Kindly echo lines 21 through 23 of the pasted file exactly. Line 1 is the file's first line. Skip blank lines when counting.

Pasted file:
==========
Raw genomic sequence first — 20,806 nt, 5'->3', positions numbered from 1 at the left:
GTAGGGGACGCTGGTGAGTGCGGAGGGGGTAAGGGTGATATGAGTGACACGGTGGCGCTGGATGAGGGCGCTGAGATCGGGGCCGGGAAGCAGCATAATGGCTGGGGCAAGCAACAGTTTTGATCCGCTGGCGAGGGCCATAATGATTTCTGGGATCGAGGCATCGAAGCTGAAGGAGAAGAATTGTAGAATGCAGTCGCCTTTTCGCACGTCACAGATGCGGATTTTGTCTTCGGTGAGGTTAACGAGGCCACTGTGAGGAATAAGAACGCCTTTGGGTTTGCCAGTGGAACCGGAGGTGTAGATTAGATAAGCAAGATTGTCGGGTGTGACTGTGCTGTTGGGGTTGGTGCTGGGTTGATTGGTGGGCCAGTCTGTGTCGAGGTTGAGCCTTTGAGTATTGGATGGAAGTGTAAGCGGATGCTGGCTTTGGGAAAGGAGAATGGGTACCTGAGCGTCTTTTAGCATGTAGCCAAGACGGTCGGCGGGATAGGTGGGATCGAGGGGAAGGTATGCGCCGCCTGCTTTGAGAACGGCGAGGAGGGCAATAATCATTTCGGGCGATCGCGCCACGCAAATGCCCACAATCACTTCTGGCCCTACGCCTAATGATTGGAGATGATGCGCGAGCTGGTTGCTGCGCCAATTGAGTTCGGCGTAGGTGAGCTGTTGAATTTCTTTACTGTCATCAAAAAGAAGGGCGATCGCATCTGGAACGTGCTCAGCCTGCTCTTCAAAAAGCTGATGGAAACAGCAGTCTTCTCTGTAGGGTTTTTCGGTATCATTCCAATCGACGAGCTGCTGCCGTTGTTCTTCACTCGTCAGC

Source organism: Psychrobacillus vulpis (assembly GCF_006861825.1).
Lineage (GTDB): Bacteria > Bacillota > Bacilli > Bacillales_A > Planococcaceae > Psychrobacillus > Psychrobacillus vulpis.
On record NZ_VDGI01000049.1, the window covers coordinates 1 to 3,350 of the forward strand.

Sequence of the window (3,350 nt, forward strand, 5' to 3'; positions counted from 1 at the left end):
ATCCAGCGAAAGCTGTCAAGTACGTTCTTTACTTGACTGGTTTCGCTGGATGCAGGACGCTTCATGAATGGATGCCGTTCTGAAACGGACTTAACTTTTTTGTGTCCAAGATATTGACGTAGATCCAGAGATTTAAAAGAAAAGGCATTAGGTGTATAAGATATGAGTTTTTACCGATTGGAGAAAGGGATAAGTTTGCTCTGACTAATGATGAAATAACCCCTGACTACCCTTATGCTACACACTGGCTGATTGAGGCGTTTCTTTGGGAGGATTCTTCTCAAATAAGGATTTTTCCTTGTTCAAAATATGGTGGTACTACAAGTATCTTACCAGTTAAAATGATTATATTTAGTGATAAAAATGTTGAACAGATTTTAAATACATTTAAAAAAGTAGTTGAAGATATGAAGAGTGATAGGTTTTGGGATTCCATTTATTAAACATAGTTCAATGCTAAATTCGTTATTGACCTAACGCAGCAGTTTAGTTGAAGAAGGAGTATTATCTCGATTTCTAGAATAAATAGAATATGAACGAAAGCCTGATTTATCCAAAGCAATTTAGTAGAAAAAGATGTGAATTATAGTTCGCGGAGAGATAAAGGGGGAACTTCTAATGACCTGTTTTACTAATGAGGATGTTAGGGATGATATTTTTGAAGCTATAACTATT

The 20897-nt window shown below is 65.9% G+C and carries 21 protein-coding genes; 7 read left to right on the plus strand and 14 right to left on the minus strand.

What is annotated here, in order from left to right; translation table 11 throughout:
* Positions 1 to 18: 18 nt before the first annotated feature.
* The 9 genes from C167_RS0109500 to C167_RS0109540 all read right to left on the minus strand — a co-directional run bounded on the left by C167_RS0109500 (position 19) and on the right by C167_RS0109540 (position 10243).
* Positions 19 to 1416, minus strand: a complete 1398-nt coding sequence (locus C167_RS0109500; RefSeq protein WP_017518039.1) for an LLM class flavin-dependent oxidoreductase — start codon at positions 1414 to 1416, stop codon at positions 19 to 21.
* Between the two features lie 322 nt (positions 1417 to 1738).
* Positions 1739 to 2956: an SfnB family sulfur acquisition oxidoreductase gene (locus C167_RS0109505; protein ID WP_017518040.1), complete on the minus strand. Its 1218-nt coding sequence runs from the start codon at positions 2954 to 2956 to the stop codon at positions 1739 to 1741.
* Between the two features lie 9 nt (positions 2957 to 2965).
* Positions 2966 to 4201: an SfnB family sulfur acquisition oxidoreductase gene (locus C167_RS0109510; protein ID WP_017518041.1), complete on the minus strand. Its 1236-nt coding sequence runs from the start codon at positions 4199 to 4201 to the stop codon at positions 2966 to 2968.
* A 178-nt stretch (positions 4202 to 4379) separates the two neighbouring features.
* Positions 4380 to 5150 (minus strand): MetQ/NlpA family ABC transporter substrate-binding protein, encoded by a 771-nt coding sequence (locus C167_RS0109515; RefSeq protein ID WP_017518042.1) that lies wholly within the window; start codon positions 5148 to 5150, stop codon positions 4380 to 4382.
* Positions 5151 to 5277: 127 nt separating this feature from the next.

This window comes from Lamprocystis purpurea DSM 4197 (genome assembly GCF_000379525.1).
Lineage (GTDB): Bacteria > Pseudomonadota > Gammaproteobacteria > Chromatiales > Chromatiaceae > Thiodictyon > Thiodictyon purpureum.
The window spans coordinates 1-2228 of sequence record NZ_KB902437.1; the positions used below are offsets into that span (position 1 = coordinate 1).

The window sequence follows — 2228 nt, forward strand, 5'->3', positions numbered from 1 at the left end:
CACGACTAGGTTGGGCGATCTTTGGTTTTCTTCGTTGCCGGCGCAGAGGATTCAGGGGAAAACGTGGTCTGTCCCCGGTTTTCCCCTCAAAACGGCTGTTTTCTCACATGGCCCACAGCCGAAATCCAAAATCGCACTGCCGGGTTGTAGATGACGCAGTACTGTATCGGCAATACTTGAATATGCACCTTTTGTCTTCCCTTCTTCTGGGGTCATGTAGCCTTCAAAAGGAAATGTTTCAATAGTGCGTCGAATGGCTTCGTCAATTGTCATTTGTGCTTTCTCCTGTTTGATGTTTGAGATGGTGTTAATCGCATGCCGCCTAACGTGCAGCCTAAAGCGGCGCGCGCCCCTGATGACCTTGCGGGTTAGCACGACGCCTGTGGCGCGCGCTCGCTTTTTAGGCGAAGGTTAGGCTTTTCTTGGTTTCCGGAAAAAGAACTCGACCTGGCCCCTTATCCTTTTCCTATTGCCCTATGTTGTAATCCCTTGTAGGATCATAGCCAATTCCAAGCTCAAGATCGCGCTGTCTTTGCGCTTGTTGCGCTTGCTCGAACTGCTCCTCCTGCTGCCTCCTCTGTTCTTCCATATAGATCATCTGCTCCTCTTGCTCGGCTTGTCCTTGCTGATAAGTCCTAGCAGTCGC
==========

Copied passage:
Lineage (GTDB): Bacteria > Pseudomonadota > Gammaproteobacteria > Chromatiales > Chromatiaceae > Thiodictyon > Thiodictyon purpureum.
The window spans coordinates 1-2228 of sequence record NZ_KB902437.1; the positions used below are offsets into that span (position 1 = coordinate 1).

The window sequence follows — 2228 nt, forward strand, 5'->3', positions numbered from 1 at the left end: